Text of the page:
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Urtinotherium
D2b60h5-5951b90b-3924-46f3-a226-6d12f13455c8
Restoration
Scientific classification
Kingdom: Animalia
Phylum: Chordata
Class: Mammalia
Order: Perissodactyla
Family: Hyracodontidae
Subfamily: Indricotheriinae
Genus: Urtinotherium
Chow & Chiu, 1963
Species
  • U. incisivum Chow & Chiu, 1963
  • U. yagouense (Qui et al., 2004)
  • U. parvum (Chow, 1958)[1]

Urtinotherium (meaning "Urtyn beast") is an extinct genus of indricothere hyracodontid mammals. It was a large animal that was closely related to Paraceratherium, and found in rocks dating from the Late Eocene to Early Oligocene period. The remains were first discovered in the Urtyn Obo region in Inner Mongolia, which the name Urtinotherium is based upon. Other referred specimens are from northern China.[2]

Description[]

Urtinotherium was a representative of the large subfamily Indricotheriinae, and almost reached the proportions of Paraceratherium. It is known from several findings in central and eastern Asia, though no complete skeletons are known. The holotype fossil (catalog number IVPP V.2769) includes a complete lower jaw 71.5 cm (28.1 in) in length, comparable to the smallest known of Paraceratherium. The jaw is wedge shaped, very low in height, and with elongated branches. The symphysis was solid and extended to the beginning of the second premolars. The jaws dentition is complete, having three front incisors and canine. The first two incisors protrude forward with a crown length of 4.9 cm (1.9 in), with forms similar to daggers. The other incisors and canines had much smaller crowns. Between each tooth is a small space, similar to its phylogenetically primitive relatives such as Juxia. Its back teeth, which are separated from the front teeth by a small diastema, consist of four premolars and three molars. These are similar in structure to those of Paraceratherium, with small premolars and larger molars. The latter have low coronas (are brachyodont) and had few enamel folds.[3]

Distribution[]

The remains of Urtinotherium are found mainly in the eastern and central Asia, consisting mostly of jaw fragments and isolated teeth. The holotype jaw was found in the early 1960s in the Urtyn-Obo Formation of Inner Mongolia, which dates from the Late Eocene.[3] Additional findings came from Yunnan province in China and Late Eocene deposits of Khoer-Dzam in Mongolia. Further findings have been made in Saissansee Aksyir Svita basin in eastern Kazakhstan, also of the same age.[2] Urtinotherium likely survived into the Early Oligocene, as fossils probably from it have been found in the Mera Formation of Transylvania, Romania.[4]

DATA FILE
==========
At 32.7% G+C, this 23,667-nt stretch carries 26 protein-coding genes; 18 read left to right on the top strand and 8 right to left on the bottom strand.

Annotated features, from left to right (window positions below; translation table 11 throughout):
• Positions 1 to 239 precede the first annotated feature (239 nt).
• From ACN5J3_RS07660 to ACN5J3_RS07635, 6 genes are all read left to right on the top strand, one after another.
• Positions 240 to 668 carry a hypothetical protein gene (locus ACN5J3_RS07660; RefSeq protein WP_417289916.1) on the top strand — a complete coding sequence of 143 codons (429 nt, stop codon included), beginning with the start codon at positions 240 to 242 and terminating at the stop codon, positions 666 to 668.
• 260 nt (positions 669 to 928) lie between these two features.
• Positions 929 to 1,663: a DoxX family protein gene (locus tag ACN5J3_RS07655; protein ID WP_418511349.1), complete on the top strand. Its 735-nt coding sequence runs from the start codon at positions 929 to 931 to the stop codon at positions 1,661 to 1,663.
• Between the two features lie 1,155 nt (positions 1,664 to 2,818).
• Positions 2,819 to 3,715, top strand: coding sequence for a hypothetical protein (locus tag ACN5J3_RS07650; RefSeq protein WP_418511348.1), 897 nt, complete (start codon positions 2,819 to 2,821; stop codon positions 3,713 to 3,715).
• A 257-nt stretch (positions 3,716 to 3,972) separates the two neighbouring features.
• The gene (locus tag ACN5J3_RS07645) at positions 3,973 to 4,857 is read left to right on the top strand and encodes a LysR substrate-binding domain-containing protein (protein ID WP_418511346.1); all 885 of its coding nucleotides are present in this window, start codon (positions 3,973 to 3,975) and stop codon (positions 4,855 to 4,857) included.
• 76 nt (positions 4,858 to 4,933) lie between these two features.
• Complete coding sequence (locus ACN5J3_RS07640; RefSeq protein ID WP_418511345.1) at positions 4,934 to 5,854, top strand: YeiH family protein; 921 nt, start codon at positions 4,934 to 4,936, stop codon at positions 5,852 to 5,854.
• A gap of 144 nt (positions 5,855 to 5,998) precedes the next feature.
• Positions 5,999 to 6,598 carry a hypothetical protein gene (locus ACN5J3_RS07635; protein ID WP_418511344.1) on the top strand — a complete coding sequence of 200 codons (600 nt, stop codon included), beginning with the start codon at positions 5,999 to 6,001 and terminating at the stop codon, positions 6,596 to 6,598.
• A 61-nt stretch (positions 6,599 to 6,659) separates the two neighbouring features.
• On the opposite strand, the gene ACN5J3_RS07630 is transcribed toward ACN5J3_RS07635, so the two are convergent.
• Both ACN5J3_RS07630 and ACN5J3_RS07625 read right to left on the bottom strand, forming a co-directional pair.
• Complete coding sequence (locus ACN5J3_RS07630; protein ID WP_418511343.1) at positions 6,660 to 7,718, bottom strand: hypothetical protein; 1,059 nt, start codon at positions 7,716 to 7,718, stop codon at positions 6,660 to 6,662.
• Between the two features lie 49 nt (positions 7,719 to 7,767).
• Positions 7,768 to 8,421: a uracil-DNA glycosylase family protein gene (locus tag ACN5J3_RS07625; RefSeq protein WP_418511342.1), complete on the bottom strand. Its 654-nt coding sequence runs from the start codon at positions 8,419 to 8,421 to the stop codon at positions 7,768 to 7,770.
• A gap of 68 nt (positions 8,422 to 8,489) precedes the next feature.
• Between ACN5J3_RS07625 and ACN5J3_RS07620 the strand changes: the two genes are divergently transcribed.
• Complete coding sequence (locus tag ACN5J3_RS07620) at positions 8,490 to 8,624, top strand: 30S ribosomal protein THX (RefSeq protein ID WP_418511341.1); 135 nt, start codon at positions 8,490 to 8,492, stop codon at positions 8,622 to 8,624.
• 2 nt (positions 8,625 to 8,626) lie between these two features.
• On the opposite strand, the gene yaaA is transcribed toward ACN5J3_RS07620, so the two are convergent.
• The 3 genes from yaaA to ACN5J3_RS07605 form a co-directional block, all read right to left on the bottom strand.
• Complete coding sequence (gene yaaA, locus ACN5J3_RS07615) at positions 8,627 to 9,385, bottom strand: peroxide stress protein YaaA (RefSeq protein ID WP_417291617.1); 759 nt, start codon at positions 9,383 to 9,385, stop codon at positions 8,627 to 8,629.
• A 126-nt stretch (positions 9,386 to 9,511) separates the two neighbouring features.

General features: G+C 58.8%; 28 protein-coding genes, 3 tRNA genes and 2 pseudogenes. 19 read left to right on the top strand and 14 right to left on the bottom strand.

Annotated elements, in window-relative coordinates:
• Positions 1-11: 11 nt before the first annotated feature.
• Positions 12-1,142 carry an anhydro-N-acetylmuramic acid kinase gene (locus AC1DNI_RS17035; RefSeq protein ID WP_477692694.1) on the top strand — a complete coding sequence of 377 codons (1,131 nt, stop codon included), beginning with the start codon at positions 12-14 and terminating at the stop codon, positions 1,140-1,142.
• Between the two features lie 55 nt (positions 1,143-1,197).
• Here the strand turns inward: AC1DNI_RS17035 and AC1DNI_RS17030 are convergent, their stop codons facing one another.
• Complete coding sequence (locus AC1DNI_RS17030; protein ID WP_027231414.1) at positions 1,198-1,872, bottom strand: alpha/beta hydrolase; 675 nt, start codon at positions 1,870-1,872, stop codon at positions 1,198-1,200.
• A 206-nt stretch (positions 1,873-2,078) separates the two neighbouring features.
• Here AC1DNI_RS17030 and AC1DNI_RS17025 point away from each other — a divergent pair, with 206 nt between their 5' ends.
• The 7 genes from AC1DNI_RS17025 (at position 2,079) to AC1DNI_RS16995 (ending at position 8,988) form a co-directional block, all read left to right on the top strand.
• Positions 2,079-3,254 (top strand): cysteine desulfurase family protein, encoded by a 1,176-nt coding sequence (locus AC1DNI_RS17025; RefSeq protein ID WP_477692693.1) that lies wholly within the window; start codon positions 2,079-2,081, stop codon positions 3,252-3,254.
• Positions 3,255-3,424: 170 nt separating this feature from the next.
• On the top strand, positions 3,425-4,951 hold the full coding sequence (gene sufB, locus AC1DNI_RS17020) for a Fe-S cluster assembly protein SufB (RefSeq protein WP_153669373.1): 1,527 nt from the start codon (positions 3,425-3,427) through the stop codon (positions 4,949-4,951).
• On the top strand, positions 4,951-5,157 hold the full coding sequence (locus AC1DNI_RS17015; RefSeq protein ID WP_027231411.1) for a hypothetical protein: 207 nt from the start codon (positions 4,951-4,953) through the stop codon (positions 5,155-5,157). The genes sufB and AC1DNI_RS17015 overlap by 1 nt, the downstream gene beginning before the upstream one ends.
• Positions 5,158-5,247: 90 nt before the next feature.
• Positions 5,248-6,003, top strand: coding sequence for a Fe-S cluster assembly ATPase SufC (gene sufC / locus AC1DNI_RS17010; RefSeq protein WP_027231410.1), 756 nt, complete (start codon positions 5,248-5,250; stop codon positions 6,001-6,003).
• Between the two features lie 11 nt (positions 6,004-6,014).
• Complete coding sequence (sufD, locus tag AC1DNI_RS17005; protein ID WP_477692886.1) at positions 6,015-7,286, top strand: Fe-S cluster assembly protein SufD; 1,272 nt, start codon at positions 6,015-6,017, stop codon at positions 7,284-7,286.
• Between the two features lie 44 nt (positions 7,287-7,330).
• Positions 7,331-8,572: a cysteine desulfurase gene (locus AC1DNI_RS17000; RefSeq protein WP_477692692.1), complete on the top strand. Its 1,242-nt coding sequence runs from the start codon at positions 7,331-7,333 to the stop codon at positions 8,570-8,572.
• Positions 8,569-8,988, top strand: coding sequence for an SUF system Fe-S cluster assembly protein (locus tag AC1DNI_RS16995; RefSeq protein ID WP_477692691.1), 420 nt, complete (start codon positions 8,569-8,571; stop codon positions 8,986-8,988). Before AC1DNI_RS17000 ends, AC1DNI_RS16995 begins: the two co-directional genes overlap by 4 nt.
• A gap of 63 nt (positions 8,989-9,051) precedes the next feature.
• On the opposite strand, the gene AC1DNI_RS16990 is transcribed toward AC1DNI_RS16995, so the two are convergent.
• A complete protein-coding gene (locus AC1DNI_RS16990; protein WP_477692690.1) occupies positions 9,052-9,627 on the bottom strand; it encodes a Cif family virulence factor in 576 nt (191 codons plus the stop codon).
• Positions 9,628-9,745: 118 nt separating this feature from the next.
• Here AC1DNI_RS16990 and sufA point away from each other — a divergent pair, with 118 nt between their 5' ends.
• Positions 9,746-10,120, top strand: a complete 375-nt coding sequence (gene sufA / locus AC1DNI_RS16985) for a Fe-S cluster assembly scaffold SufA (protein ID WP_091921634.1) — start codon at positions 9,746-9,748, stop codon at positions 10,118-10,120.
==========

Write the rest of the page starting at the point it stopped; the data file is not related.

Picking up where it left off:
Classification[]

Urtinotherium pertains to the Hyracodontidae subfamily Indricotheriinae. These in turn are part of the superfamily Rhinocerotoidea and therefore represent close relatives of modern rhinoceroses. The hyracodontids are distinguished by the formation of large sharp incisors in their upper and lower jaws, while rhinoceroses only have a two on the lower jaw. Urtinotherium was thought of by Leonard Radinsky to be a transitional form between earlier indricotheres, like Juxia, and later forms, such as Baluchitherium, Pristinotherium and Indricotherium (now Paraceratherium transouralicum).[5]

This genus represents a primitive form of indricothere that developed in the late Eocene. It is possibly descended from Juxia, which lived during the Middle Eocene in northern China, and which shares with it having a full set of teeth in its jaws. However, Urtinotherium differs by its larger body size and greater specialization in the incisors.[6] Urtinotherium and later Paraceratherium form the most derived section of the largest known rhinocerotoid lineage. In their specialization emphasizes that compared to Urtinotherium, they possessed significantly reduced dentition with only a couple of incisors in the lower jaw.[7]

The first description of Urtinotherium was published in 1963 by Zhou Ming-Zhen and Chiu Chan-Siang, based on the lower jaw. The type species is recognized as Urtinotherium incisivum. The genus name comes from the location, and from the Ancient Greek word θηρίον (therion) meaning "beast." The species name refers to its elongated incisivos.[3]

In popular culture[]

Gallery[]

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